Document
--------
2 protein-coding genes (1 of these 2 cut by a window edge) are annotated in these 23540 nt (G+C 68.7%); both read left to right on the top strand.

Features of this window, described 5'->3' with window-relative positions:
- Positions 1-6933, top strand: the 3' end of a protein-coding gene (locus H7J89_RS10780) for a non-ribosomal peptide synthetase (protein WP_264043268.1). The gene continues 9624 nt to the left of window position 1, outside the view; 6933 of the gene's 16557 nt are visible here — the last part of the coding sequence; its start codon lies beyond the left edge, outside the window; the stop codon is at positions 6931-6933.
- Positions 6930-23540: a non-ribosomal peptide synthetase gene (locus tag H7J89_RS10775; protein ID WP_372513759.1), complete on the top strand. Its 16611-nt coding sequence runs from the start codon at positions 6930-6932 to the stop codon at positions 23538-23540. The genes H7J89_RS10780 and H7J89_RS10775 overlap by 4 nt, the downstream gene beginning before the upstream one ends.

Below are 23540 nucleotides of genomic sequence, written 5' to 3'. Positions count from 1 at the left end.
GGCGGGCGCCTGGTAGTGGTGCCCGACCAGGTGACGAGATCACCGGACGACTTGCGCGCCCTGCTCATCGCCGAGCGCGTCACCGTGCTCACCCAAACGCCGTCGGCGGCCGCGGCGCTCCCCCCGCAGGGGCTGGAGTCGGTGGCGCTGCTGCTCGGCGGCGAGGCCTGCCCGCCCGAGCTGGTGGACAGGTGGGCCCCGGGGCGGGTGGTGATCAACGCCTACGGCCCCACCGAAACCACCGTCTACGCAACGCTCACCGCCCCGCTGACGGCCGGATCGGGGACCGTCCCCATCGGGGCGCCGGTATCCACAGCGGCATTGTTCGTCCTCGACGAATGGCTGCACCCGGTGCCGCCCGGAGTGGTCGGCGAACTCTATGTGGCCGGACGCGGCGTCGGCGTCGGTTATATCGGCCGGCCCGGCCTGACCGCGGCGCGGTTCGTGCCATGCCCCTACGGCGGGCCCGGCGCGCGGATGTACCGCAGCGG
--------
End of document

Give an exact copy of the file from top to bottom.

2 protein-coding genes (1 of these 2 cut by a window edge) are annotated in these 23540 nt (G+C 68.7%); both read left to right on the top strand.

Features of this window, described 5'->3' with window-relative positions:
- Positions 1-6933, top strand: the 3' end of a protein-coding gene (locus H7J89_RS10780) for a non-ribosomal peptide synthetase (protein WP_264043268.1). The gene continues 9624 nt to the left of window position 1, outside the view; 6933 of the gene's 16557 nt are visible here — the last part of the coding sequence; its start codon lies beyond the left edge, outside the window; the stop codon is at positions 6931-6933.
- Positions 6930-23540: a non-ribosomal peptide synthetase gene (locus tag H7J89_RS10775; protein ID WP_372513759.1), complete on the top strand. Its 16611-nt coding sequence runs from the start codon at positions 6930-6932 to the stop codon at positions 23538-23540. The genes H7J89_RS10780 and H7J89_RS10775 overlap by 4 nt, the downstream gene beginning before the upstream one ends.

Below are 23540 nucleotides of genomic sequence, written 5' to 3'. Positions count from 1 at the left end.
GGCGGGCGCCTGGTAGTGGTGCCCGACCAGGTGACGAGATCACCGGACGACTTGCGCGCCCTGCTCATCGCCGAGCGCGTCACCGTGCTCACCCAAACGCCGTCGGCGGCCGCGGCGCTCCCCCCGCAGGGGCTGGAGTCGGTGGCGCTGCTGCTCGGCGGCGAGGCCTGCCCGCCCGAGCTGGTGGACAGGTGGGCCCCGGGGCGGGTGGTGATCAACGCCTACGGCCCCACCGAAACCACCGTCTACGCAACGCTCACCGCCCCGCTGACGGCCGGATCGGGGACCGTCCCCATCGGGGCGCCGGTATCCACAGCGGCATTGTTCGTCCTCGACGAATGGCTGCACCCGGTGCCGCCCGGAGTGGTCGGCGAACTCTATGTGGCCGGACGCGGCGTCGGCGTCGGTTATATCGGCCGGCCCGGCCTGACCGCGGCGCGGTTCGTGCCATGCCCCTACGGCGGGCCCGGCGCGCGGATGTACCGCAGCGG